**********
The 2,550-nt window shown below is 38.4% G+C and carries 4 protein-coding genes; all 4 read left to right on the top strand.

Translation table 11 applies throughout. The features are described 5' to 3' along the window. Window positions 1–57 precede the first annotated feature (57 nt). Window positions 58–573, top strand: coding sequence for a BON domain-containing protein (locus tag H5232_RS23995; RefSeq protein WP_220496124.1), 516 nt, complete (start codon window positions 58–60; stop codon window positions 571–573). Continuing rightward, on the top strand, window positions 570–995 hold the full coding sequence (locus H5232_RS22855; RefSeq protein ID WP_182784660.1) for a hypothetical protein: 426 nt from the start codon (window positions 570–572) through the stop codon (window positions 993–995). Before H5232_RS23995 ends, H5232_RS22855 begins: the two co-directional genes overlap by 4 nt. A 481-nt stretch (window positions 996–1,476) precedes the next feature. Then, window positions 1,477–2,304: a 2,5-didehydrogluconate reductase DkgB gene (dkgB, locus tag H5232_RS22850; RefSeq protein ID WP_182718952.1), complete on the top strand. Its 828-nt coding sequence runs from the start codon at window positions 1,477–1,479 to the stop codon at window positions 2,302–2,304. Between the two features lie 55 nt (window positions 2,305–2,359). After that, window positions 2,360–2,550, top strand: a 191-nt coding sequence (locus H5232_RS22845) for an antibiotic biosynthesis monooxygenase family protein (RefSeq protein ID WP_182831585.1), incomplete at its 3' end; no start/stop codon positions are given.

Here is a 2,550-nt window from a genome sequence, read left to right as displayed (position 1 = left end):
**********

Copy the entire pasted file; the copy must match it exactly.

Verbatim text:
The 2,550-nt window shown below is 38.4% G+C and carries 4 protein-coding genes; all 4 read left to right on the top strand.

Translation table 11 applies throughout. The features are described 5' to 3' along the window. Window positions 1–57 precede the first annotated feature (57 nt). Window positions 58–573, top strand: coding sequence for a BON domain-containing protein (locus tag H5232_RS23995; RefSeq protein WP_220496124.1), 516 nt, complete (start codon window positions 58–60; stop codon window positions 571–573). Continuing rightward, on the top strand, window positions 570–995 hold the full coding sequence (locus H5232_RS22855; RefSeq protein ID WP_182784660.1) for a hypothetical protein: 426 nt from the start codon (window positions 570–572) through the stop codon (window positions 993–995). Before H5232_RS23995 ends, H5232_RS22855 begins: the two co-directional genes overlap by 4 nt. A 481-nt stretch (window positions 996–1,476) precedes the next feature. Then, window positions 1,477–2,304: a 2,5-didehydrogluconate reductase DkgB gene (dkgB, locus tag H5232_RS22850; RefSeq protein ID WP_182718952.1), complete on the top strand. Its 828-nt coding sequence runs from the start codon at window positions 1,477–1,479 to the stop codon at window positions 2,302–2,304. Between the two features lie 55 nt (window positions 2,305–2,359). After that, window positions 2,360–2,550, top strand: a 191-nt coding sequence (locus H5232_RS22845) for an antibiotic biosynthesis monooxygenase family protein (RefSeq protein ID WP_182831585.1), incomplete at its 3' end; no start/stop codon positions are given.

Here is a 2,550-nt window from a genome sequence, read left to right as displayed (position 1 = left end):